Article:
GPs have called for urgent clarification on the use of personal protective equipment (PPE) when seeing patients during the COVID-19 pandemic.
The Royal College of General Practitioners (RCGP) said it had concerns about the quality of some of the equipment being issued, and called on Matt Hancock, the Secretary of State for Health and Social Care, to address a lack of consistent guidelines for its use.
The RCGP said GPs and their health teams needed reassurance they would be safe when coming face-to-face with patients.
In a letter, Prof Martin Marshall, chair of the RCGP, warned Mr Hancock that "GPs across the country have never been more concerned, not just for the safety of themselves and their teams, but for patients too"
The letter continued: "Our members are telling us that their confidence to carry out patient consultations is being impacted by uncertainty over the quality of PPE being supplied to their surgeries.
"This is particularly relevant for aprons and eye protection, which many believe to be providing inadequate protection."
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The letter was sent as the British Medical Association issued an "unambiguous warning" that some doctors treating COVID-19 patients could become ill or die because of the lack of adequate PPE.
Another said: "We are being asked to risk our lives and our loved ones' lives, in flimsy paper masks and plastic aprons," adding "I don't know if I can do it."
The BMA said there was a discrepancy between what the Government said would be delivered and the reality of PPE supplies.
Dr Chaand Nagpaul, BMA council chair, said: "We are told that lorries are shipping hundreds of boxes of supplies of PPE to GPs and to hospitals, but that isn’t the reality for thousands of our members.
"The type of PPE being supplied is not in keeping with the WHO [World Health Organisation] recommendations.
"GPs in many parts of England have been told to go and buy their own stocks, only to find none is available."
Call for Clarity on PPE
The WHO has recommended that GPs should be using eye protection during consultations, but the RCGP said that currently most practices did not have enough of this equipment, and there were "concerns around the use of aprons, and whether clinicians should have full body cover when seeing patients".
Prof Marshall continued: "As the situation develops further, GPs will see an increasing number of patients with COVID-19. Whilst many of these patients will have symptoms associated with the virus, there are those who will present asymptomatically, particularly in primary care settings, but could still be infectious. It is therefore vital that urgent clarity is provided as to whether GPs should begin wearing PPE for all face-to-face patient consultations."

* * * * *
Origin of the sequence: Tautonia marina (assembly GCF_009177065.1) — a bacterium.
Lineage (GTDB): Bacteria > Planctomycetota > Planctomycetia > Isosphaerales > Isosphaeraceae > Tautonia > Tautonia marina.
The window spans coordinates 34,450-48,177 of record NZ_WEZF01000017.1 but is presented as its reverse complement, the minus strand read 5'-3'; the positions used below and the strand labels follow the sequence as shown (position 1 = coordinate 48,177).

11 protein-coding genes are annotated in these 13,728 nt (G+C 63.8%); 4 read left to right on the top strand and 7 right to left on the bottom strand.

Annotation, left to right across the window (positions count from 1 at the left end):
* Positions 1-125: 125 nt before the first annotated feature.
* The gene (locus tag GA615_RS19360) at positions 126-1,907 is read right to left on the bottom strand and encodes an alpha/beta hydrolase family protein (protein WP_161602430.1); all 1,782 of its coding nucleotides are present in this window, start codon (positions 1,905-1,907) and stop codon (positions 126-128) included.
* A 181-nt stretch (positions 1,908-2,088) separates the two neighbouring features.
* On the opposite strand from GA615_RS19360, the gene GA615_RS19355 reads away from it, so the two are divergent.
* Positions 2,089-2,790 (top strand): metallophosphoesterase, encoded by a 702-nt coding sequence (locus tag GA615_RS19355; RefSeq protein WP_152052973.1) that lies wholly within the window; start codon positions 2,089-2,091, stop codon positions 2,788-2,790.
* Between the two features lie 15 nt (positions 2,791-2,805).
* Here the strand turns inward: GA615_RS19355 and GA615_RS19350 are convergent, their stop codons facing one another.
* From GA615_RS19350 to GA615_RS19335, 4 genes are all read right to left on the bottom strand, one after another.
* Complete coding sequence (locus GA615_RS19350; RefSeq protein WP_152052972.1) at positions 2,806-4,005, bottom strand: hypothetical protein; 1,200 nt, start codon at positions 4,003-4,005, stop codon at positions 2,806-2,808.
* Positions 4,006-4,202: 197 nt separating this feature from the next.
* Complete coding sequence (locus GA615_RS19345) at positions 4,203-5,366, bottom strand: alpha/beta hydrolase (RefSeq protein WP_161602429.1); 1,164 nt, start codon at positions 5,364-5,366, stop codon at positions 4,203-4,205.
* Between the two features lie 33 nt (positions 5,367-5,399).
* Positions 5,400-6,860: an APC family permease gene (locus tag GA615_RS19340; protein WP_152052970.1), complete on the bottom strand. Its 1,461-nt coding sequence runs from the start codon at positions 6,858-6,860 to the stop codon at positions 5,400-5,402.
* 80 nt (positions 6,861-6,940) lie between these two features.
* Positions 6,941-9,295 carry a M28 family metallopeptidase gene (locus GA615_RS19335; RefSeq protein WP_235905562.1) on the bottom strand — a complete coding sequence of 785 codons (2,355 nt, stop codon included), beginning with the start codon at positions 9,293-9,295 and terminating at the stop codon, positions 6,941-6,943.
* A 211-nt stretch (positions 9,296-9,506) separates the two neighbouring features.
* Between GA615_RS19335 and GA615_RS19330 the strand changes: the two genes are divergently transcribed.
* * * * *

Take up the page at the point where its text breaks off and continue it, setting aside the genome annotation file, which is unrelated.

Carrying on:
Referring to supplies of PPE, Prof Marshall said that "GPs are unsure as to whether they have enough supplies" during what was "one of the greatest public health challenges of our time".
Commenting on why he wrote to Mr Hancock, Prof Marshall said: "We are living and working in unprecedented times – GPs are aware of this and are stepping up to the challenge, and the College recognises that a huge amount of work is ongoing to ensure the NHS will be able to cope with COVID-19. But our members are worried, not just for themselves and their teams but their patients and it’s important that the Government understands their concerns so that they can be rectified.
"We have been encouraged to hear that millions of pieces of PPE have been ordered – and we need to see this making its way to GP practices, as well as hospitals, but we also need clarity about how to most effectively use it, and reassurance that all elements of the PPE we receive is safe."
A spokesperson for the Department of Health and Social Care said: "We are working around the clock to give the NHS and the wider social care sector the equipment and support they need to tackle this outbreak.
"Over the last 2 days, more than 15 million facemasks have been delivered to the frontline and yesterday's deliveries included 24.6 million gloves and 1.9 million eye protectors.
"The full weight of the Government is behind this effort and we are working closely with industry, social care providers, the NHS, and the army so all our NHS and care staff have the protection they deserve."